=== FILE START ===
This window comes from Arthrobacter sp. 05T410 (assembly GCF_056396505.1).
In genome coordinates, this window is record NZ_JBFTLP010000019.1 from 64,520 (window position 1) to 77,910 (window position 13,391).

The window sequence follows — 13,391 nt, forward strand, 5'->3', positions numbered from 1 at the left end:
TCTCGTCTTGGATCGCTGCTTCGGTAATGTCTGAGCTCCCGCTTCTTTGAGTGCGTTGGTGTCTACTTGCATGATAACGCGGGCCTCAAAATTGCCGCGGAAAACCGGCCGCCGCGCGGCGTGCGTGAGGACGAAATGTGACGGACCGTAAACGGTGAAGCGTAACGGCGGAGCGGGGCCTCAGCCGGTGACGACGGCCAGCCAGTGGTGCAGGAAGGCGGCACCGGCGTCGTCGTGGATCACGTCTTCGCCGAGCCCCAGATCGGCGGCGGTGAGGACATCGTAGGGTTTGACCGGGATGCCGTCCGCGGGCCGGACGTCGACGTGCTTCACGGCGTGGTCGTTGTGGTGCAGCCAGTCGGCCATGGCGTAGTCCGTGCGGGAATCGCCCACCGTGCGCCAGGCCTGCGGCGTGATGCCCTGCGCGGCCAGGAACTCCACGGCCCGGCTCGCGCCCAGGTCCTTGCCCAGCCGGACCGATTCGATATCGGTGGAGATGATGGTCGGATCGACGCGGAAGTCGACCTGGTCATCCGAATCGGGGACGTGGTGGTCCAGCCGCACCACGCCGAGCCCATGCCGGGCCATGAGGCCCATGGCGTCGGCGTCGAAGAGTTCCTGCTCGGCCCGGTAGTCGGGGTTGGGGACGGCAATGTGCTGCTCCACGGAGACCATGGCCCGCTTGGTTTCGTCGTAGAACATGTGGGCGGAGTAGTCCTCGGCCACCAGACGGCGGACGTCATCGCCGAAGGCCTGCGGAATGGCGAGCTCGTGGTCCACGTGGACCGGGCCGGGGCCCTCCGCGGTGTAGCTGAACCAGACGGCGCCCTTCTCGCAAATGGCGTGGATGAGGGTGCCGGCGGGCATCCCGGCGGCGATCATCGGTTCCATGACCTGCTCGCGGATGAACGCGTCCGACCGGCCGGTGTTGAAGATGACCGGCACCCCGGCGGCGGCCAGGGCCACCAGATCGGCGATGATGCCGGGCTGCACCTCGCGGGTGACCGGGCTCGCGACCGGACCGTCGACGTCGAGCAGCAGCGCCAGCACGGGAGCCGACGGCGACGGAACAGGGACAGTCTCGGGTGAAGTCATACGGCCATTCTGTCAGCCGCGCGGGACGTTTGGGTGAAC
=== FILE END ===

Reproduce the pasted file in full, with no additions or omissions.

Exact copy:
This window comes from Arthrobacter sp. 05T410 (assembly GCF_056396505.1).
In genome coordinates, this window is record NZ_JBFTLP010000019.1 from 64,520 (window position 1) to 77,910 (window position 13,391).

The window sequence follows — 13,391 nt, forward strand, 5'->3', positions numbered from 1 at the left end:
TCTCGTCTTGGATCGCTGCTTCGGTAATGTCTGAGCTCCCGCTTCTTTGAGTGCGTTGGTGTCTACTTGCATGATAACGCGGGCCTCAAAATTGCCGCGGAAAACCGGCCGCCGCGCGGCGTGCGTGAGGACGAAATGTGACGGACCGTAAACGGTGAAGCGTAACGGCGGAGCGGGGCCTCAGCCGGTGACGACGGCCAGCCAGTGGTGCAGGAAGGCGGCACCGGCGTCGTCGTGGATCACGTCTTCGCCGAGCCCCAGATCGGCGGCGGTGAGGACATCGTAGGGTTTGACCGGGATGCCGTCCGCGGGCCGGACGTCGACGTGCTTCACGGCGTGGTCGTTGTGGTGCAGCCAGTCGGCCATGGCGTAGTCCGTGCGGGAATCGCCCACCGTGCGCCAGGCCTGCGGCGTGATGCCCTGCGCGGCCAGGAACTCCACGGCCCGGCTCGCGCCCAGGTCCTTGCCCAGCCGGACCGATTCGATATCGGTGGAGATGATGGTCGGATCGACGCGGAAGTCGACCTGGTCATCCGAATCGGGGACGTGGTGGTCCAGCCGCACCACGCCGAGCCCATGCCGGGCCATGAGGCCCATGGCGTCGGCGTCGAAGAGTTCCTGCTCGGCCCGGTAGTCGGGGTTGGGGACGGCAATGTGCTGCTCCACGGAGACCATGGCCCGCTTGGTTTCGTCGTAGAACATGTGGGCGGAGTAGTCCTCGGCCACCAGACGGCGGACGTCATCGCCGAAGGCCTGCGGAATGGCGAGCTCGTGGTCCACGTGGACCGGGCCGGGGCCCTCCGCGGTGTAGCTGAACCAGACGGCGCCCTTCTCGCAAATGGCGTGGATGAGGGTGCCGGCGGGCATCCCGGCGGCGATCATCGGTTCCATGACCTGCTCGCGGATGAACGCGTCCGACCGGCCGGTGTTGAAGATGACCGGCACCCCGGCGGCGGCCAGGGCCACCAGATCGGCGATGATGCCGGGCTGCACCTCGCGGGTGACCGGGCTCGCGACCGGACCGTCGACGTCGAGCAGCAGCGCCAGCACGGGAGCCGACGGCGACGGAACAGGGACAGTCTCGGGTGAAGTCATACGGCCATTCTGTCAGCCGCGCGGGACGTTTGGGTGAAC